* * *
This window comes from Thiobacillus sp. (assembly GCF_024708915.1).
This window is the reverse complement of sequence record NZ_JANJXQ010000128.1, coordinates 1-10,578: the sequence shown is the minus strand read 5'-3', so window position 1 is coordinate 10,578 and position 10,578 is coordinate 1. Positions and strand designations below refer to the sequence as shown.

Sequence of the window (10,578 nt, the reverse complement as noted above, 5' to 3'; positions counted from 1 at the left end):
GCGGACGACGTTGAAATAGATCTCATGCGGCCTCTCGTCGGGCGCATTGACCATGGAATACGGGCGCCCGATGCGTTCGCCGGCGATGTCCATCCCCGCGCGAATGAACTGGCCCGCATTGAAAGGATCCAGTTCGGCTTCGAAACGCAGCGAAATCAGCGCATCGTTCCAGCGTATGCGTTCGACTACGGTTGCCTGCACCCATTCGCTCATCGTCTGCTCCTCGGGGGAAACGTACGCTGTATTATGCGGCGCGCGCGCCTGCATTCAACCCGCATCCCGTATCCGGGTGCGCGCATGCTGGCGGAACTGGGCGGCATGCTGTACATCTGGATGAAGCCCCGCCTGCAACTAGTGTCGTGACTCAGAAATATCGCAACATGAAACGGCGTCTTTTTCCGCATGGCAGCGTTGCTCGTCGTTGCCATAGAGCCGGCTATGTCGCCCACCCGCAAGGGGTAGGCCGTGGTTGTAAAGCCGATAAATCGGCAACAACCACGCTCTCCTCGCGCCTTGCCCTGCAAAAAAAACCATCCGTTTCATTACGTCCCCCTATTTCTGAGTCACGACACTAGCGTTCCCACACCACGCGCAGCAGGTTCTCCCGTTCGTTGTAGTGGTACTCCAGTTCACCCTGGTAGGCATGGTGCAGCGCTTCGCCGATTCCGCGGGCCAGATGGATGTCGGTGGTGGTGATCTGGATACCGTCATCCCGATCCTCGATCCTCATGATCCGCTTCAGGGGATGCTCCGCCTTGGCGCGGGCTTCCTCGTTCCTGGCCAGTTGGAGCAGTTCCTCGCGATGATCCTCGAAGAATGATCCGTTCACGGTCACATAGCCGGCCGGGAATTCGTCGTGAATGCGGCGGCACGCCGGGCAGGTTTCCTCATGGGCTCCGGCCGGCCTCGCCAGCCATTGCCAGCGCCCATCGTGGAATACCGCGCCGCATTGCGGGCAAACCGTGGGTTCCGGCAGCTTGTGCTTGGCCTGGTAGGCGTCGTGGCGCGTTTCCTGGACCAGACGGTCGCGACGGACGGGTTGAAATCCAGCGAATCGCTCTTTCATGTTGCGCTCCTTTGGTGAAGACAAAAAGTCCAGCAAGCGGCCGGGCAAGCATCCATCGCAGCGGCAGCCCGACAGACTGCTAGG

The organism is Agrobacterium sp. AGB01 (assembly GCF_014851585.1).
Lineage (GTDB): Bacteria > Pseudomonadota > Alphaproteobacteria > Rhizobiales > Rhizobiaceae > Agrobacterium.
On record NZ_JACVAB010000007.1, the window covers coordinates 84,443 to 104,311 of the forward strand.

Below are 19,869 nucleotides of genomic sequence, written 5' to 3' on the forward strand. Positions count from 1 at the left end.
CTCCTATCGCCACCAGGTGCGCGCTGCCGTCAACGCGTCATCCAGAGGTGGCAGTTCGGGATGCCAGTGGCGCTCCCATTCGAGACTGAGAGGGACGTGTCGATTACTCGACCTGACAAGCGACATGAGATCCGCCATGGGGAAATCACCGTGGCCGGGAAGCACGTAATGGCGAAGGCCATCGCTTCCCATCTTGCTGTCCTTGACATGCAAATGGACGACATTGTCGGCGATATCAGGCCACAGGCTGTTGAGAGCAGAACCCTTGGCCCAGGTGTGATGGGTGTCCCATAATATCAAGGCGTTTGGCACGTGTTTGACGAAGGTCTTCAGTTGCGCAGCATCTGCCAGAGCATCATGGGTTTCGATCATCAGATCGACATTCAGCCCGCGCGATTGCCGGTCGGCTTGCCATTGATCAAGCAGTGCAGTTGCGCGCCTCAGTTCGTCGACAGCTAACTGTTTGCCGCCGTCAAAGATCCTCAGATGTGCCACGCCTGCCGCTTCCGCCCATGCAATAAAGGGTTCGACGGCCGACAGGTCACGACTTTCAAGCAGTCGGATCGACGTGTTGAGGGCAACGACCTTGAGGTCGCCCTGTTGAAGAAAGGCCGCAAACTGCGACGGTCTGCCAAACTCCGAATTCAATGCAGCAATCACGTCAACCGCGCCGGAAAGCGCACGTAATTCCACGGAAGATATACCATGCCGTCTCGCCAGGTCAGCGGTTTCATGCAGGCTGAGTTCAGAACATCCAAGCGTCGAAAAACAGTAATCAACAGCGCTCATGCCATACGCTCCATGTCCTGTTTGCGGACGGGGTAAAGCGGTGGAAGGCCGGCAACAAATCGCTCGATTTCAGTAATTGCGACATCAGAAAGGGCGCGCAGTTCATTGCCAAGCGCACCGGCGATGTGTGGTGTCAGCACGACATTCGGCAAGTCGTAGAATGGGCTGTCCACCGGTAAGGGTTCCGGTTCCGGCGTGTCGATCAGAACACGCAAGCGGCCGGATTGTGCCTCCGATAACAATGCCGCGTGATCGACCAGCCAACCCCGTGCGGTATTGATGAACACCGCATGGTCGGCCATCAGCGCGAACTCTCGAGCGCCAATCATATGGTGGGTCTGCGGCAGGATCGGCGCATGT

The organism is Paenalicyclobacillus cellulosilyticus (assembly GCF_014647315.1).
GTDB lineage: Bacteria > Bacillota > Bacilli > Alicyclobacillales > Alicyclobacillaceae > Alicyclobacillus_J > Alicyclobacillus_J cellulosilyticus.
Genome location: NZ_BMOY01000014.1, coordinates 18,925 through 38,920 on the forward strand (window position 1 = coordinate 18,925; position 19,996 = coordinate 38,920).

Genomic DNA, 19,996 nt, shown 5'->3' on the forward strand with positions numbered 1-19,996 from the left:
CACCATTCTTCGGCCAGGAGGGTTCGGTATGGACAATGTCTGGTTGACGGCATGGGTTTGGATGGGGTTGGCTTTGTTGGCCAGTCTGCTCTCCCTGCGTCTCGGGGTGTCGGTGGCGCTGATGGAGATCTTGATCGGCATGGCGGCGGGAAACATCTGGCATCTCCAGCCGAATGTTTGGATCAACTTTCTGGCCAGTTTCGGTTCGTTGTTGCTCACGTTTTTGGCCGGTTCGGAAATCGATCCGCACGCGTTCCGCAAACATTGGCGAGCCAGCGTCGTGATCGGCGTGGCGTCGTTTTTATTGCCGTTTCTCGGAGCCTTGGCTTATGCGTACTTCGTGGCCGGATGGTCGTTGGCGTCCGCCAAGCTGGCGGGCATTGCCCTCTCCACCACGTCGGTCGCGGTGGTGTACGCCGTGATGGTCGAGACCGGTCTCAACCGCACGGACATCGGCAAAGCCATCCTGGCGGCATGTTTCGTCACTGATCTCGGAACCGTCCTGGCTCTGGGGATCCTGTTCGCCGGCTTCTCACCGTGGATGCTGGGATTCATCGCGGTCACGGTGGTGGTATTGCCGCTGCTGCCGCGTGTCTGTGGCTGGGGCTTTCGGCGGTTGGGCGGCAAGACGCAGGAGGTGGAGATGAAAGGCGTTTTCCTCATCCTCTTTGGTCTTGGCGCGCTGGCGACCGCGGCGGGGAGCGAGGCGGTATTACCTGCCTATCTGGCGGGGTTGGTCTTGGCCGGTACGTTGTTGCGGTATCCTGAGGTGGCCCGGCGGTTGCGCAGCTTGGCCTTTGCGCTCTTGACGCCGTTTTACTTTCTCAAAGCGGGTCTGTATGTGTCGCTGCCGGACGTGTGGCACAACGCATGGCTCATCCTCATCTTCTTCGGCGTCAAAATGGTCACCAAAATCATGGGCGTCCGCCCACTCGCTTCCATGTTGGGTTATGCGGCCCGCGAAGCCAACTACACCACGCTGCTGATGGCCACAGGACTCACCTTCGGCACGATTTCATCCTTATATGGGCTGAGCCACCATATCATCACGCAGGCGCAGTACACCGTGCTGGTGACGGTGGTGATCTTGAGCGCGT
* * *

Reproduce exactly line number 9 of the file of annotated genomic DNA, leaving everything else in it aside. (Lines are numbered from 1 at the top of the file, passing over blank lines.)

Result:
CTCCTATCGCCACCAGGTGCGCGCTGCCGTCAACGCGTCATCCAGAGGTGGCAGTTCGGGATGCCAGTGGCGCTCCCATTCGAGACTGAGAGGGACGTGTCGATTACTCGACCTGACAAGCGACATGAGATCCGCCATGGGGAAATCACCGTGGCCGGGAAGCACGTAATGGCGAAGGCCATCGCTTCCCATCTTGCTGTCCTTGACATGCAAATGGACGACATTGTCGGCGATATCAGGCCACAGGCTGTTGAGAGCAGAACCCTTGGCCCAGGTGTGATGGGTGTCCCATAATATCAAGGCGTTTGGCACGTGTTTGACGAAGGTCTTCAGTTGCGCAGCATCTGCCAGAGCATCATGGGTTTCGATCATCAGATCGACATTCAGCCCGCGCGATTGCCGGTCGGCTTGCCATTGATCAAGCAGTGCAGTTGCGCGCCTCAGTTCGTCGACAGCTAACTGTTTGCCGCCGTCAAAGATCCTCAGATGTGCCACGCCTGCCGCTTCCGCCCATGCAATAAAGGGTTCGACGGCCGACAGGTCACGACTTTCAAGCAGTCGGATCGACGTGTTGAGGGCAACGACCTTGAGGTCGCCCTGTTGAAGAAAGGCCGCAAACTGCGACGGTCTGCCAAACTCCGAATTCAATGCAGCAATCACGTCAACCGCGCCGGAAAGCGCACGTAATTCCACGGAAGATATACCATGCCGTCTCGCCAGGTCAGCGGTTTCATGCAGGCTGAGTTCAGAACATCCAAGCGTCGAAAAACAGTAATCAACAGCGCTCATGCCATACGCTCCATGTCCTGTTTGCGGACGGGGTAAAGCGGTGGAAGGCCGGCAACAAATCGCTCGATTTCAGTAATTGCGACATCAGAAAGGGCGCGCAGTTCATTGCCAAGCGCACCGGCGATGTGTGGTGTCAGCACGACATTCGGCAAGTCGTAGAATGGGCTGTCCACCGGTAAGGGTTCCGGTTCCGGCGTGTCGATCAGAACACGCAAGCGGCCGGATTGTGCCTCCGATAACAATGCCGCGTGATCGACCAGCCAACCCCGTGCGGTATTGATGAACACCGCATGGTCGGCCATCAGCGCGAACTCTCGAGCGCCAATCATATGGTGGGTCTGCGGCAGGATCGGCGCATGT